I teach, therefore I am.
I love curriculum. Talking about it, playing with it, designing it, implementing it, enacting it, assessing it. (So much so that I often find myself singing ‘Curricula, Curricular’ to the tune of ‘Spectacular, Spectacular‘.) I spend a good part of my working life looking at, and a large chunk of last year writing a book about, curriculum and its bedfellow: assessment. So I’m hugely excited about our inset day today, where I’m leading whole school CPD on curriculum.
It shouldn’t be a surprise that a school dedicates so much time to discussing what I consider to be the very heart of a school, but it is sadly true that curriculum has often taken a back seat in the face of data, pedagogy and behaviour. With limited time in schools for CPD – we prioritise; the choices we make here indicate to our staff and, consequently, our pupils what it is we treasure in our school. If you want your staff to take curriculum seriously, then you need to take it seriously. I agree with Michael Fordham that ‘senior leaders […] ought to be taking a keen interest in the detail of the school curriculum, not least because that curriculum helps to define what the school is aiming to achieve in educating its children.’ Michael Young also writes convincingly on this:
‘The curriculum is not, therefore just one of the many things a head has responsibility for – it defines the purposes of a school and the journey a school wants its pupils to take […] the head’s role as a curriculum leader is crucial.’ (Young, 2014, p44, p71).
From the offset, we have taken curriculum (and meaningful curriculum driven assessment) seriously. Our training day is further commitment to this – aiming to build an understanding of curriculum design and expertise in developing your subject curriculum for all our staff. As senior leaders we have developed a clear ethos and set of principles behind our curriculum – it is important for us not only to re-affirm these with staff but also set them up to be challenged. If they continue to stand firm when challenged by our brilliant teachers and through discussion of academic theory and research, then we deserve to have confidence in them. Equally, both for leaders and for subject teachers, there is a realisation that curriculum does not stand still – some aspects will always be in flux. We have to differentiate between the essential ideas, concepts and knowledge that are fixed and the developments that occur within the body of knowledge and as a consequence of assessing how pupils respond to the enacted curriculum. Navigating these complexities is essential to ensuring we offer our pupils the best education possible.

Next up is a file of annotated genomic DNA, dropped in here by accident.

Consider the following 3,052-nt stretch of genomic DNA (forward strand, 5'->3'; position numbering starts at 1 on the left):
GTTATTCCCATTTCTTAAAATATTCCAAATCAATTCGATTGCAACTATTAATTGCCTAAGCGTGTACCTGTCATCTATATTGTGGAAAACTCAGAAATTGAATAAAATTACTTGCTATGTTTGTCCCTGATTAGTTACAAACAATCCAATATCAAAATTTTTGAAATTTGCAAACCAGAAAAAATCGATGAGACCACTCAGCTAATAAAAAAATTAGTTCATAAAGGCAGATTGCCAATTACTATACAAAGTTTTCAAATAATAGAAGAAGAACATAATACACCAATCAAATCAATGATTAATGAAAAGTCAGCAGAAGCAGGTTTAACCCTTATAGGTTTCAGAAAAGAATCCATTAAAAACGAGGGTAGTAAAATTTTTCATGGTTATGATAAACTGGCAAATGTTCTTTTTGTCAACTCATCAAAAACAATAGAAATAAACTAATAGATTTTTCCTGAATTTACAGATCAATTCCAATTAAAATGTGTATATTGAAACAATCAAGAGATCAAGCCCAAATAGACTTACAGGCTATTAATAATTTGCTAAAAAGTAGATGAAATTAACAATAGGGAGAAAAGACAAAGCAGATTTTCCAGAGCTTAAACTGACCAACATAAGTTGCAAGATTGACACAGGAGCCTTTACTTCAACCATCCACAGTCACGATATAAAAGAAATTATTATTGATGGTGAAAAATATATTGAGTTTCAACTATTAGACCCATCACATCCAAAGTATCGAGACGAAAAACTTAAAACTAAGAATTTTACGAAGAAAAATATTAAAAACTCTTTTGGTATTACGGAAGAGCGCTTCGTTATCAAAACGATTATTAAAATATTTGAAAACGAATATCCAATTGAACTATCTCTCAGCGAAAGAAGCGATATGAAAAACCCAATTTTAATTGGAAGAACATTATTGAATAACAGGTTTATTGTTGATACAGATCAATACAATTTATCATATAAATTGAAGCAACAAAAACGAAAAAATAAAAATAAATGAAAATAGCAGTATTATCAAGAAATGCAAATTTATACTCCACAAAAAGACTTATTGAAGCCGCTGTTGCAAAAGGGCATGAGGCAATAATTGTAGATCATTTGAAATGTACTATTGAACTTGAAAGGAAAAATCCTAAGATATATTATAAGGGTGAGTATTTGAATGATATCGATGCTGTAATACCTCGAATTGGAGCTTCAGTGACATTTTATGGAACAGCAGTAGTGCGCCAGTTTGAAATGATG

Here is a sneak peek of what we’ll be up to today: Curriculum Inset Day Agenda, with thanks to Martin Robinson (@Trivium21c) for being our guest speaker. It’s a mixture of practical and what Martin might call ‘dialectic’. I’m particularly looking forward to our discussion on the ‘atomising of knowledge’ where we’ll be challenging our own ideas (and those of respected colleagues) on what a knowledge driven curriculum (and therefore school) should look like, including the arguments for and against prescribed curriculum/scripted lessons and rote learning. I’ll write about the outcomes of this controversial topic next week.
For more on curriculum and assessment design, including training plans and the thinking behind them, you can pre-order my book from Bloomsbury.